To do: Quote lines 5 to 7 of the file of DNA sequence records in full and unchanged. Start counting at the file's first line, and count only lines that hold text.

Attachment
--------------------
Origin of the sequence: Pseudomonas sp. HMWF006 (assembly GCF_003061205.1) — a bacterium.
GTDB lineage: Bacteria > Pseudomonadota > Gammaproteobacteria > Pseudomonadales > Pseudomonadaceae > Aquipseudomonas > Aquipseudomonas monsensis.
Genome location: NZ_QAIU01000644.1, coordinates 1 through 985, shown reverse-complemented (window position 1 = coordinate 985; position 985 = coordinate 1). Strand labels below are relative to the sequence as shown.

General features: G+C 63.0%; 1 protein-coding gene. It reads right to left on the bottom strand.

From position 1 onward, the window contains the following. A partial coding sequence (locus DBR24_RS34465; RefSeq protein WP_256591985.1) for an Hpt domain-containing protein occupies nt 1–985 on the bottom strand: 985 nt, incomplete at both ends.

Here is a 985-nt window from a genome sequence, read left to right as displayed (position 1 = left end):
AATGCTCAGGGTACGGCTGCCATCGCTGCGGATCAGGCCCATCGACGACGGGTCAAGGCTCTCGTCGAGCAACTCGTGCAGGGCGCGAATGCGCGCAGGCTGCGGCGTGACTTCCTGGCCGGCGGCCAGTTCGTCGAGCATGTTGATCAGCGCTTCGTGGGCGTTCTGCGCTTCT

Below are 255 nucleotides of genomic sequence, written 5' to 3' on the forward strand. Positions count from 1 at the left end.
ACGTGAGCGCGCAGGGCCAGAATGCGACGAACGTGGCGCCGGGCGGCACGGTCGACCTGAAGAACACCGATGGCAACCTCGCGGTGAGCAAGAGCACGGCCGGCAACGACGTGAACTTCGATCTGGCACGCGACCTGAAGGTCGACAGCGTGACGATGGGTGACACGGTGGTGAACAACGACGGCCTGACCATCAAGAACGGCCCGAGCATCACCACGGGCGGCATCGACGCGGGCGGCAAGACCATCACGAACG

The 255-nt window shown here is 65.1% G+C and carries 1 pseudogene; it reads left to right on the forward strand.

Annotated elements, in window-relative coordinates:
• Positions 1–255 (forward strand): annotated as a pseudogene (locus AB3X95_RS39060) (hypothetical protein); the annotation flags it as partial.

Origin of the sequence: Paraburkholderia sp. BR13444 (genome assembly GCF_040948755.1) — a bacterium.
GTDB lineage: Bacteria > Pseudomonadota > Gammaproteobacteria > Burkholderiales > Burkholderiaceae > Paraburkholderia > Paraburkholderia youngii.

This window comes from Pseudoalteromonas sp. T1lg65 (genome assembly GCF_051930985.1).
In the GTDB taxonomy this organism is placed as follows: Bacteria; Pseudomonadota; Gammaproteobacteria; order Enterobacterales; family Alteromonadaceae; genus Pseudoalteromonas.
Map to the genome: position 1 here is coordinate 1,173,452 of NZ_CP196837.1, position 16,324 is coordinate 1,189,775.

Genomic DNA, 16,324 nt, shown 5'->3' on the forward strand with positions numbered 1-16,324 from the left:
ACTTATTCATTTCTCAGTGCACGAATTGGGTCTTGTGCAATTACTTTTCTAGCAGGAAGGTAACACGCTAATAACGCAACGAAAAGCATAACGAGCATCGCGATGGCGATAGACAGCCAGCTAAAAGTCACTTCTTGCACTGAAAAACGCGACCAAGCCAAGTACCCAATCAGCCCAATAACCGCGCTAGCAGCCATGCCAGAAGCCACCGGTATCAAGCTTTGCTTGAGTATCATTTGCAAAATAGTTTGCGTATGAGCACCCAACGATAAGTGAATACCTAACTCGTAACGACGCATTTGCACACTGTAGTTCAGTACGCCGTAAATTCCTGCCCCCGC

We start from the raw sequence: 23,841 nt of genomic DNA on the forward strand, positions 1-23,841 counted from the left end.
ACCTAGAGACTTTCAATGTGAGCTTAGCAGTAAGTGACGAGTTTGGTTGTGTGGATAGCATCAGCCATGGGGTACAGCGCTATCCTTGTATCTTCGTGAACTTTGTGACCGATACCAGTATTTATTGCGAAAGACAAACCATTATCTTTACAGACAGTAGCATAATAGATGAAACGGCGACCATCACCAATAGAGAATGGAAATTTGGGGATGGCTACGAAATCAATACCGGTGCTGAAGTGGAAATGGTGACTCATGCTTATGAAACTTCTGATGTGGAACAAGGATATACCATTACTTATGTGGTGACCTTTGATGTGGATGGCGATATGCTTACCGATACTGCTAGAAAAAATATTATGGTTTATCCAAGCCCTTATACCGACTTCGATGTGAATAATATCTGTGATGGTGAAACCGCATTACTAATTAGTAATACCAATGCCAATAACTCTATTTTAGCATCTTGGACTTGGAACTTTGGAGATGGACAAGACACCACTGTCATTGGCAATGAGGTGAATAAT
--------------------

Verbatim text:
From position 1 onward, the window contains the following. A partial coding sequence (locus DBR24_RS34465; RefSeq protein WP_256591985.1) for an Hpt domain-containing protein occupies nt 1–985 on the bottom strand: 985 nt, incomplete at both ends.

Here is a 985-nt window from a genome sequence, read left to right as displayed (position 1 = left end):
AATGCTCAGGGTACGGCTGCCATCGCTGCGGATCAGGCCCATCGACGACGGGTCAAGGCTCTCGTCGAGCAACTCGTGCAGGGCGCGAATGCGCGCAGGCTGCGGCGTGACTTCCTGGCCGGCGGCCAGTTCGTCGAGCATGTTGATCAGCGCTTCGTGGGCGTTCTGCGCTTCT